Assuming that traffic quality isn’t an issue, this represents a significant opportunity that brands and SMEs can potentially exploit.
Underpinning much of the potential success for the affiliate channel will be unlocking data that helps identify affiliates as well as understand their value. Knowing that consumers in Australia, for example, will spend considerably more than their British counterparts requires us to appreciate why, and whether the range of products purchased alters marketing plans aimed at affiliates driving these sales.
4. Traffic quality and compliance challenges
Compliance, or network quality, is often overlooked by channel exponents. Maybe because it’s a drier, more involved and often technical discipline that stretches our knowledge of nefarious web tactics, or maybe because it’s easier not to address it, but there is an inherent risk in not tackling the less palatable aspects of affiliate marketing.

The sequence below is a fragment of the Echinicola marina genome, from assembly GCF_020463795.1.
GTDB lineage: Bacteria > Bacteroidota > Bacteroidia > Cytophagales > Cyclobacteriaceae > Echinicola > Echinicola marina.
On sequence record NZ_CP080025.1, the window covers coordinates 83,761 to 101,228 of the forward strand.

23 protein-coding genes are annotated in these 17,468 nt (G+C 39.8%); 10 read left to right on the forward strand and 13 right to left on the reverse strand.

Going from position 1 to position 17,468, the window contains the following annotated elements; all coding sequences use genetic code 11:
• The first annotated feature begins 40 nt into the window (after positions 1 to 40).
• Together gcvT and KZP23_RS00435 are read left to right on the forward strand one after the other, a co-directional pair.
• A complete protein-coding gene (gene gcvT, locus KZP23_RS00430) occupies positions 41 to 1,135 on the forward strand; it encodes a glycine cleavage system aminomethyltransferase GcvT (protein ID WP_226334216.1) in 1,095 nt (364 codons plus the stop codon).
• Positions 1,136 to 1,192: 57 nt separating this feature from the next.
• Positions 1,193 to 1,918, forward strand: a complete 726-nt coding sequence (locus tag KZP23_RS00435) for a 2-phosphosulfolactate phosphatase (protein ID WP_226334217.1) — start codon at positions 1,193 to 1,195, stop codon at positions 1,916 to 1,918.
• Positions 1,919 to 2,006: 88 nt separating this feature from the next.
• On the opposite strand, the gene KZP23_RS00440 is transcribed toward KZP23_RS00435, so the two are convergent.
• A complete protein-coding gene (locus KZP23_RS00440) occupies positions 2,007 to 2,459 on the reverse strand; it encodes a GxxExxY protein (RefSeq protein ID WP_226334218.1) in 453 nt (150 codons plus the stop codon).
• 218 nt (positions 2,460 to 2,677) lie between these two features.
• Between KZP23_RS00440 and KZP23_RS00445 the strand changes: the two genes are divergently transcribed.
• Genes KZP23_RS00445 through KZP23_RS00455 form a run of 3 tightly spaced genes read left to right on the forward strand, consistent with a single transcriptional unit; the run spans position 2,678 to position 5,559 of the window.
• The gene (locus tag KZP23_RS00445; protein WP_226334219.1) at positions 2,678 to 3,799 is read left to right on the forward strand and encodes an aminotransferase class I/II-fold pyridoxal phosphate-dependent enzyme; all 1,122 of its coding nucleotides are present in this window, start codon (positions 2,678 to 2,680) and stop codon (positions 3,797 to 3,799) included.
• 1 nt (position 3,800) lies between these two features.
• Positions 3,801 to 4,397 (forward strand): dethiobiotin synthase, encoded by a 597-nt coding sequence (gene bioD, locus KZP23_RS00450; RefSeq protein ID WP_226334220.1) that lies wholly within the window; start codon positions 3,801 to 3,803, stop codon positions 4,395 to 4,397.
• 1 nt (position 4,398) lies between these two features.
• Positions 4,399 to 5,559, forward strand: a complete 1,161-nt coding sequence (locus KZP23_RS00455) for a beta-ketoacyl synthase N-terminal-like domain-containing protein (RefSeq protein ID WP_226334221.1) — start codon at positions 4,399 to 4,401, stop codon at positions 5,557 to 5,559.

2015 should see companies look to redouble their efforts in the network quality stakes. Some may also be caught out by not recognising the ‘hidden’ benefits offered by traditional networks if they choose to switch to in-housing. There is an inherent risk in not maintaining compliance ideals at a time when affiliate marketing and its wider value is being scrutinised more than ever before.
We simply cannot afford standards to slip or greyer promotional tactics to gain a foothold in the UK market.
In 2015 we need to take a much more truthful, macro approach to the channel, acknowledging that external regulators will seek to scrutinise burgeoning industries.
5. The risk of industry regulation and the importance of maintaining standards
An interesting phenomenon over the past two or three years has been the encroachment of external regulation into the digital eco-system. This is unsurprising: as any industry burgeons in size so the chances of scrutiny by those outside it increase.